Patrick Ishmael
I recently wrote a two-part blog series about new Saint Louis County regulations that would prevent most non-union contractors from bidding on county construction projects. The County Council redefined what a "responsible bidder" is for county construction projects, adding provisions (1) that were purpose-built to get union contractors special treatment, and (2), which had nothing to do with the "responsibility" of contractors who would bid on the projects. At the time, I criticized the move as one that subverted the public interest of getting the best deal for construction projects for taxpayers, and instead changed the law to benefit a narrow private interest.

How narrow of a private interest? Last Wednesday, the U.S. Bureau of Labor Statistics released new data showing that of all construction labor, only 13.2 percent is unionized, a drop from 14 percent last year, and a near-record low. Put another way, Saint Louis County rewrote its "responsible bidder" definitions to protect the one-eighth of the national construction industry that is unionized, leaving the vast super-majority of labor —which is non-union — basically in the lurch for county contracts. As the St. Louis Post-Dispatch's Dave Nicklaus reported, union rolls in the state dropped by 51,000 members over the last year, putting overall Missouri union enrollment at "8.9 percent [of the workforce], down from 10.9 percent in 2011." That fits the national trend lines.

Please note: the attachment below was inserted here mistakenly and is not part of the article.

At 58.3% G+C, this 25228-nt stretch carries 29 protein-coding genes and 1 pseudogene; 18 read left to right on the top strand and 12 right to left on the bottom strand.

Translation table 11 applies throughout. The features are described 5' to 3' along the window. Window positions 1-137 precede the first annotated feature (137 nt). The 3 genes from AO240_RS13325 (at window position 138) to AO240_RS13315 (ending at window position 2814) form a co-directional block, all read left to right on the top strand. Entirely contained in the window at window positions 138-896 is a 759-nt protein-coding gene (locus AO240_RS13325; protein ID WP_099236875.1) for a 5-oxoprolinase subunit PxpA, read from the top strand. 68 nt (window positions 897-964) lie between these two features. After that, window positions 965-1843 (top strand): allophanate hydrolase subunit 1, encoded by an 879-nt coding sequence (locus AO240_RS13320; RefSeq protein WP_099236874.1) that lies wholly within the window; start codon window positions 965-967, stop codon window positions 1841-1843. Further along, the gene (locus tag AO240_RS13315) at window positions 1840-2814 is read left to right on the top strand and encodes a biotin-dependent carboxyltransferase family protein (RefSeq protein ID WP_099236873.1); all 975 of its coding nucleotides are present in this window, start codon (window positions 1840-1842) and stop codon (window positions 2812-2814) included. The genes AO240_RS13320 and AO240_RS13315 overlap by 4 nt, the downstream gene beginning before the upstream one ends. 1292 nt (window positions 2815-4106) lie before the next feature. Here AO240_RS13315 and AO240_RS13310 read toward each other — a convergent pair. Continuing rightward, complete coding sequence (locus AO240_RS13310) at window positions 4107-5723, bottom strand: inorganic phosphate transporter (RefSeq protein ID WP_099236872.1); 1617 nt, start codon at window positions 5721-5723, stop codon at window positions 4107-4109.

Saint Louis County is trying to direct more money to fewer people, and the special interest nature of the change in the law is accentuated by last week's construction employment data. Saint Louis County officials should reconsider their decision.

About the Author

Patrick Ishmael

Patrick Ishmael is the director of government accountability at the Show-Me Institute.